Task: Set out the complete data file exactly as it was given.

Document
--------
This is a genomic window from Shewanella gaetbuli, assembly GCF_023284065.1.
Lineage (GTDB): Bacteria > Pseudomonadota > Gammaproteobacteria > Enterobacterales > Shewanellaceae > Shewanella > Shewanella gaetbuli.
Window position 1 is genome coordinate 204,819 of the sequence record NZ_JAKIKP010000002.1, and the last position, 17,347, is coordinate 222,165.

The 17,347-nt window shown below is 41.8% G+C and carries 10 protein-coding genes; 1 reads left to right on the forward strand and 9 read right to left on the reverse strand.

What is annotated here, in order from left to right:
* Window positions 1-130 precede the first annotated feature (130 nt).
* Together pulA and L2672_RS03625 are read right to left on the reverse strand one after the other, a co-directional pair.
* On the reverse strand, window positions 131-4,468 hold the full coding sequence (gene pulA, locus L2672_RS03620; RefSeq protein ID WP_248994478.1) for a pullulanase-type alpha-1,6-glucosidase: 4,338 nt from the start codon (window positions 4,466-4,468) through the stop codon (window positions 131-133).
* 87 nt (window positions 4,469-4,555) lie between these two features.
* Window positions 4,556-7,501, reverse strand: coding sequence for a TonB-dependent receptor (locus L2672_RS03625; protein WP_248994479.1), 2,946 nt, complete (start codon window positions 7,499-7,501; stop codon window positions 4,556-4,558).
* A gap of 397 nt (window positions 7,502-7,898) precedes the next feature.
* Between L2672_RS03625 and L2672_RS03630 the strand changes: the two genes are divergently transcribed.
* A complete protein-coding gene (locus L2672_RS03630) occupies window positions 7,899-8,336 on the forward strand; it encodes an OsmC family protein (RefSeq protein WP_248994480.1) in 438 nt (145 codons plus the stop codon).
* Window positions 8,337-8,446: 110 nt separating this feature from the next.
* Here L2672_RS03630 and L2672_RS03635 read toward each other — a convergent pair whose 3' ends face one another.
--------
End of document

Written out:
This is a genomic window from Shewanella gaetbuli, assembly GCF_023284065.1.
Lineage (GTDB): Bacteria > Pseudomonadota > Gammaproteobacteria > Enterobacterales > Shewanellaceae > Shewanella > Shewanella gaetbuli.
Window position 1 is genome coordinate 204,819 of the sequence record NZ_JAKIKP010000002.1, and the last position, 17,347, is coordinate 222,165.

The 17,347-nt window shown below is 41.8% G+C and carries 10 protein-coding genes; 1 reads left to right on the forward strand and 9 read right to left on the reverse strand.

What is annotated here, in order from left to right:
* Window positions 1-130 precede the first annotated feature (130 nt).
* Together pulA and L2672_RS03625 are read right to left on the reverse strand one after the other, a co-directional pair.
* On the reverse strand, window positions 131-4,468 hold the full coding sequence (gene pulA, locus L2672_RS03620; RefSeq protein ID WP_248994478.1) for a pullulanase-type alpha-1,6-glucosidase: 4,338 nt from the start codon (window positions 4,466-4,468) through the stop codon (window positions 131-133).
* 87 nt (window positions 4,469-4,555) lie between these two features.
* Window positions 4,556-7,501, reverse strand: coding sequence for a TonB-dependent receptor (locus L2672_RS03625; protein WP_248994479.1), 2,946 nt, complete (start codon window positions 7,499-7,501; stop codon window positions 4,556-4,558).
* A gap of 397 nt (window positions 7,502-7,898) precedes the next feature.
* Between L2672_RS03625 and L2672_RS03630 the strand changes: the two genes are divergently transcribed.
* A complete protein-coding gene (locus L2672_RS03630) occupies window positions 7,899-8,336 on the forward strand; it encodes an OsmC family protein (RefSeq protein WP_248994480.1) in 438 nt (145 codons plus the stop codon).
* Window positions 8,337-8,446: 110 nt separating this feature from the next.
* Here L2672_RS03630 and L2672_RS03635 read toward each other — a convergent pair whose 3' ends face one another.